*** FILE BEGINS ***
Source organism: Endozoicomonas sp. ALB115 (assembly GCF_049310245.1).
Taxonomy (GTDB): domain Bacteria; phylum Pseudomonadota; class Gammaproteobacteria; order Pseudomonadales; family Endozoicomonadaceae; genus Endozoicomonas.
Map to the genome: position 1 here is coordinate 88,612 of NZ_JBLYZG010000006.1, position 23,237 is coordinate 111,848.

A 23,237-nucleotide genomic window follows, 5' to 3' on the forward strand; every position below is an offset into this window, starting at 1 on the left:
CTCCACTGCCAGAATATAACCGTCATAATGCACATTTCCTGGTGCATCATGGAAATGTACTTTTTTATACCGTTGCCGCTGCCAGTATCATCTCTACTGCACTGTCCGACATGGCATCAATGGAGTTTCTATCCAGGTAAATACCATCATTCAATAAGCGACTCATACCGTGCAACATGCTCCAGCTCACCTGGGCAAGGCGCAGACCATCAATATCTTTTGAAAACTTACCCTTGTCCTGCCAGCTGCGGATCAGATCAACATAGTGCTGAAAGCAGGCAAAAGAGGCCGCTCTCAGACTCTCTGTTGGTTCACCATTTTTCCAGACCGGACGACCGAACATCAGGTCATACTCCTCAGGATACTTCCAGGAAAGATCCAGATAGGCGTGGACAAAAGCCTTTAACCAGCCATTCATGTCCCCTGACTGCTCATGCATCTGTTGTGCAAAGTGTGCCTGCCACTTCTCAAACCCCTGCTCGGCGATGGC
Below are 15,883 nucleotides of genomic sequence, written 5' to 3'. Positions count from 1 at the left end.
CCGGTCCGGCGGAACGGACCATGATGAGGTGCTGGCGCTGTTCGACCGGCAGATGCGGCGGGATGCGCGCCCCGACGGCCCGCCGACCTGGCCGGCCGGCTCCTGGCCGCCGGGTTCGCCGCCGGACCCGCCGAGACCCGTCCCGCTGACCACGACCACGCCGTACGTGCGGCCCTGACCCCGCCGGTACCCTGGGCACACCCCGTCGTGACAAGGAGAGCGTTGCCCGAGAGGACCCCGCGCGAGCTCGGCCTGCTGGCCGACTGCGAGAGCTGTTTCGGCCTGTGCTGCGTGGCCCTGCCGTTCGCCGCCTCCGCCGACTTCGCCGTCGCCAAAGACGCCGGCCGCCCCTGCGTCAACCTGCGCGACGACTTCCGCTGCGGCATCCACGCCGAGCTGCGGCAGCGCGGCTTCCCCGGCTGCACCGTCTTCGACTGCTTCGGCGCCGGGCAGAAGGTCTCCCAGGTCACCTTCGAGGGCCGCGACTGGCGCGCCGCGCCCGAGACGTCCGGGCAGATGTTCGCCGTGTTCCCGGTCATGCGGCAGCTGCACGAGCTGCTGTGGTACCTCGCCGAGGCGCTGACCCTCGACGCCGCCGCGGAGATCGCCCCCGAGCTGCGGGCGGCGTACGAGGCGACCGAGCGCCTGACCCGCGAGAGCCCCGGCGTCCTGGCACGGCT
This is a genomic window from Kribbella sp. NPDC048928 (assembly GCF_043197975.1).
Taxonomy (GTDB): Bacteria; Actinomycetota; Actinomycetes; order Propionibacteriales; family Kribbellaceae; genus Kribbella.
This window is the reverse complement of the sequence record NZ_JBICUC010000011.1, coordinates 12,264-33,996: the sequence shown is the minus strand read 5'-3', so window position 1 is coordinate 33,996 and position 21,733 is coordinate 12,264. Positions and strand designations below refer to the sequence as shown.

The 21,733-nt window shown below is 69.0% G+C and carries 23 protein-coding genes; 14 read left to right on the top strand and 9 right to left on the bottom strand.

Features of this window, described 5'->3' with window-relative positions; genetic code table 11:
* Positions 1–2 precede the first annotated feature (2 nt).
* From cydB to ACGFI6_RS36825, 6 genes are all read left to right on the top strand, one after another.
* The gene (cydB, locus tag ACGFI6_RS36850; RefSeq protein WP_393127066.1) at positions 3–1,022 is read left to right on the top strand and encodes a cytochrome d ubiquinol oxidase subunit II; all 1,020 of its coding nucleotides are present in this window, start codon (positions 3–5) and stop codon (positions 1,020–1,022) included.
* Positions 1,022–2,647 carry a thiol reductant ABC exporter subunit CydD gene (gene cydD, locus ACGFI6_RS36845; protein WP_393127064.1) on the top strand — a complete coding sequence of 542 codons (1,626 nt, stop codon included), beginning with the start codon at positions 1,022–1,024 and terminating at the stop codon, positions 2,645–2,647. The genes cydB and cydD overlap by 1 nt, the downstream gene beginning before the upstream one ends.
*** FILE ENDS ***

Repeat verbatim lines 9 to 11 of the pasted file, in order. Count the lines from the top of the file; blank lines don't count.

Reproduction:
Taxonomy (GTDB): Bacteria; Actinomycetota; Actinomycetes; order Propionibacteriales; family Kribbellaceae; genus Kribbella.
This window is the reverse complement of the sequence record NZ_JBICUC010000011.1, coordinates 12,264-33,996: the sequence shown is the minus strand read 5'-3', so window position 1 is coordinate 33,996 and position 21,733 is coordinate 12,264. Positions and strand designations below refer to the sequence as shown.

The 21,733-nt window shown below is 69.0% G+C and carries 23 protein-coding genes; 14 read left to right on the top strand and 9 right to left on the bottom strand.